Drawing Lessons from the Past to Chart a Course for Insurers

Drawing Lessons from the Past to Chart a Course for Insurers

Title image

Drawing Lessons from the Past to Chart a Course for Insurers

  • Add To Interests
  • PDF

  • Looking to the Past
    Our views about how the crisis might play out for insurers and the steps they should take to build a competitive position were informed by six of the most severe financial and economic crises of the past century .  In this paper, we look at three of them: Germany’s hyperinflation of the 1920s, the Great Depression in the United States, and Japan’s so-called lost decade of the 1990s.
    Hyperinflation in Germany (the 1920s)

    Germany’s hyperinflation stemmed from an economic crisis following the First World War. Germany had financed the war effort primarily by issuing bonds and increasing long-term debt. By 1918, consumer prices were already 2.3 times prewar levels. Inflation intensified after the war, when Germany’s reparation payments far exceeded the inflow of foreign capital. Printing more currency seemed to be the only option left for the German government. By 1923, the inflation rate had reached 32,000 percent a month. Debts were effectively canceled, consumers lost their savings, and production ground to a halt. Hyperinflation subsided after a new currency was introduced and foreign capital began flowing in again.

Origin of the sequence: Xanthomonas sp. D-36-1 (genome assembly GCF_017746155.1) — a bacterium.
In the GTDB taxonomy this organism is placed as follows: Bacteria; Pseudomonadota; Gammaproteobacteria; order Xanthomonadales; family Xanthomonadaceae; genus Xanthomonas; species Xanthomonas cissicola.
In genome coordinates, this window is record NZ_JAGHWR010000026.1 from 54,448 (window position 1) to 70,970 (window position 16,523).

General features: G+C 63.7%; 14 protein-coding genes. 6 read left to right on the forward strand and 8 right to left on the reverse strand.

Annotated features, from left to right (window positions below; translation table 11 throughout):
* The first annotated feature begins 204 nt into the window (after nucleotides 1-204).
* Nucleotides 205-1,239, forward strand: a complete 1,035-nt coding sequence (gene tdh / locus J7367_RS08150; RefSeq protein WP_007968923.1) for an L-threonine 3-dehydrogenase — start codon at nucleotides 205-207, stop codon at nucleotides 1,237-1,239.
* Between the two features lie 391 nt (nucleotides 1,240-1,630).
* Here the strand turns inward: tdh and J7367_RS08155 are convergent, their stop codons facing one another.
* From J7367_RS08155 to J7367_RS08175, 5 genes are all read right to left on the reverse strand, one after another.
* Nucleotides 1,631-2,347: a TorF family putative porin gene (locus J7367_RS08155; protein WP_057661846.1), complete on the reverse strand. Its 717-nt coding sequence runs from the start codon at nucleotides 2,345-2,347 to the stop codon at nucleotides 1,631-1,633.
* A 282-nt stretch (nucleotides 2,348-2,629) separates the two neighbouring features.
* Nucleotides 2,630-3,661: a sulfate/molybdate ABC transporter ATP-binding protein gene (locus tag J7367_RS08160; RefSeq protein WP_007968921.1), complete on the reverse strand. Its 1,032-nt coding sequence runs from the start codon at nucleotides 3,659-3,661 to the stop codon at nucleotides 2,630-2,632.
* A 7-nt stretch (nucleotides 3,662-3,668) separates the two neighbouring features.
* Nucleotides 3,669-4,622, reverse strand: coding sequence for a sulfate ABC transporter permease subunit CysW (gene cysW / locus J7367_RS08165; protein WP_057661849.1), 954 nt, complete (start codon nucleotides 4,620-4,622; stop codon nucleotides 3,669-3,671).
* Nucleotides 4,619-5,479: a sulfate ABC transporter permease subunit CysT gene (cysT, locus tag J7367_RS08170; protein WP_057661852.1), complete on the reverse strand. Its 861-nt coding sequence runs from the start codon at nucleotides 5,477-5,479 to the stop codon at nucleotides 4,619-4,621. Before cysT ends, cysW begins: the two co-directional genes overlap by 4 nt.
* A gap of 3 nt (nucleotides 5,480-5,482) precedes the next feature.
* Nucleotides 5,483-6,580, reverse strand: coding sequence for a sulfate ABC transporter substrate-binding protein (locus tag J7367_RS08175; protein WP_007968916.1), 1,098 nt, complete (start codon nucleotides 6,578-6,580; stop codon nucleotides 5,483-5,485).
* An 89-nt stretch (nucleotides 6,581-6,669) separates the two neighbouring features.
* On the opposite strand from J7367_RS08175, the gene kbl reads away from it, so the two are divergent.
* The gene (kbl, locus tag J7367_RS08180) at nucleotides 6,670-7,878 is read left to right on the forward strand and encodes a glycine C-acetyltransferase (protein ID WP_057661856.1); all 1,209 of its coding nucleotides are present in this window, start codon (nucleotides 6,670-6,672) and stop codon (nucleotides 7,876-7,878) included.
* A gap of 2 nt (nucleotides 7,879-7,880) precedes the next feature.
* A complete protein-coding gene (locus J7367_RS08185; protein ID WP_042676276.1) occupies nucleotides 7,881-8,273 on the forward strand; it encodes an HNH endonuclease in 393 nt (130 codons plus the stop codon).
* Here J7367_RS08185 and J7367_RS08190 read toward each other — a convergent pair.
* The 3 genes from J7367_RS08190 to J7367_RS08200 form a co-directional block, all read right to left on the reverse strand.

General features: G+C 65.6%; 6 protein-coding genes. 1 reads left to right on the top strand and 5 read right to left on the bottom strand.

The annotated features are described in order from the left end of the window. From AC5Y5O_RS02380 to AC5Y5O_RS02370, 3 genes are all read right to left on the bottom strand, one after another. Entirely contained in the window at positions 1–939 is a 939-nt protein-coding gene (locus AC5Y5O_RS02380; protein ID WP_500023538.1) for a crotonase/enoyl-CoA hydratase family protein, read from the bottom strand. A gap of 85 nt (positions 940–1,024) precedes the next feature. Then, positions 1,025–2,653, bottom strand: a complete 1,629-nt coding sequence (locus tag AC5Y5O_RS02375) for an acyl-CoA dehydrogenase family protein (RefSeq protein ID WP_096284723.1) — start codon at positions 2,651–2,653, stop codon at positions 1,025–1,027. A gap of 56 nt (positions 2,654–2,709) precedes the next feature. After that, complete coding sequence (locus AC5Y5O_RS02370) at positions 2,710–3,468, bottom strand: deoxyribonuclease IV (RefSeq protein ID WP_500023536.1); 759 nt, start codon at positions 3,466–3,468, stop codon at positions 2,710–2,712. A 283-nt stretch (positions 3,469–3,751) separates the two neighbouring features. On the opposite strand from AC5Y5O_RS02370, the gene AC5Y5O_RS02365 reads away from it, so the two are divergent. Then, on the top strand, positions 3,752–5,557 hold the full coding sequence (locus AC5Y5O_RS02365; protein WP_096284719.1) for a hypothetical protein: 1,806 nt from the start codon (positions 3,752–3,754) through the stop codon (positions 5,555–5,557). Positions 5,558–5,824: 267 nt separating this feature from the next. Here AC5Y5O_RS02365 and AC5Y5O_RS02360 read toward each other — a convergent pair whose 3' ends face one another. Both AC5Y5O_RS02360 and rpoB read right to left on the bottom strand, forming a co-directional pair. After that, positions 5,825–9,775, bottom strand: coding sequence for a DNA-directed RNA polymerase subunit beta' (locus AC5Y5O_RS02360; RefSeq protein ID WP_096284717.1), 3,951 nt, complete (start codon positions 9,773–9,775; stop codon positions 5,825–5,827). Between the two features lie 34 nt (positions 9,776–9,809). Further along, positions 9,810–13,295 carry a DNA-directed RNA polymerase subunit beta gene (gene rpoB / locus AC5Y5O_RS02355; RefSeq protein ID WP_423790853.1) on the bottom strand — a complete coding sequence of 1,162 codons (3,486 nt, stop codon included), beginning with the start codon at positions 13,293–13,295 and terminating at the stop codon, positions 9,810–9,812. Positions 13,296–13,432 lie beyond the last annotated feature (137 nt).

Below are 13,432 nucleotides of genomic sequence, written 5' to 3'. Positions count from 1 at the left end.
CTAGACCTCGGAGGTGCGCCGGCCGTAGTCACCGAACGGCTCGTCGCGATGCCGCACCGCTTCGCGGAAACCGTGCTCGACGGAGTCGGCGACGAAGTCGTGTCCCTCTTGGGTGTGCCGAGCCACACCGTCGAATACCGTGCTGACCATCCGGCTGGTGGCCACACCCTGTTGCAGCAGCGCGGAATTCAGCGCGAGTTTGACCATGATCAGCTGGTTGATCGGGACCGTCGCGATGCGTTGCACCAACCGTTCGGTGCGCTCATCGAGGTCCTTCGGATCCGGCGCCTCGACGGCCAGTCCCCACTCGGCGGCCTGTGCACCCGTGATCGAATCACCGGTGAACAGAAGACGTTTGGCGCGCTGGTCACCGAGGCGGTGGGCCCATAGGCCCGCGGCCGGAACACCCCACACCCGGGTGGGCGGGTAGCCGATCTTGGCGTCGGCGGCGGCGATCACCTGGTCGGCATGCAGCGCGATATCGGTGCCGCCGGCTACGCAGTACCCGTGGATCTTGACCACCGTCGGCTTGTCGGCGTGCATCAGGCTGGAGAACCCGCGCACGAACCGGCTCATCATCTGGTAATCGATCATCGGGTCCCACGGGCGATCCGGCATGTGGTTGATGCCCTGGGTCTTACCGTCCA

The effects of hyperinflation on the insurance sector varied. Life insurers had been required to invest mainly in war bonds. Inflation not only wiped out the real value of these bonds but also drove up administrative costs. Many insurers failed when premiums and investment returns could no longer cover those costs. Policies became almost worthless, to the point where the letter announcing a payout was more expensive than the payout itself, even after years of contributions. Many life insurers shut down when beneficiaries stopped picking up their policies as they matured.

    The total asset value of German insurers decreased by 88 percent during the crisis. Private life insurers were hit hard. The real value of their assets dropped from 6 billion Goldmark in 1913 to 148 million Goldmark in 1924. Property insurers were also affected. They could not raise premiums fast enough to keep pace with the soaring value of claims.

    But not all insurers suffered. As a transport insurer with a large international business, Allianz was not subject to the investment regulations that governed life insurers. It entered the life business in 1922, but unlike many of its competitors, it avoided selling foreign-currency policies backed by national assets such as government bonds. With low exposure to war bonds and no foreign debt, the company was in a strong position to take over distressed insurers. At first, it targeted P&C businesses such as credit and glass insurance. As hyperinflation set in, it began acquiring weakened life insurers. By 1928, Allianz had become Europe’s largest insurer.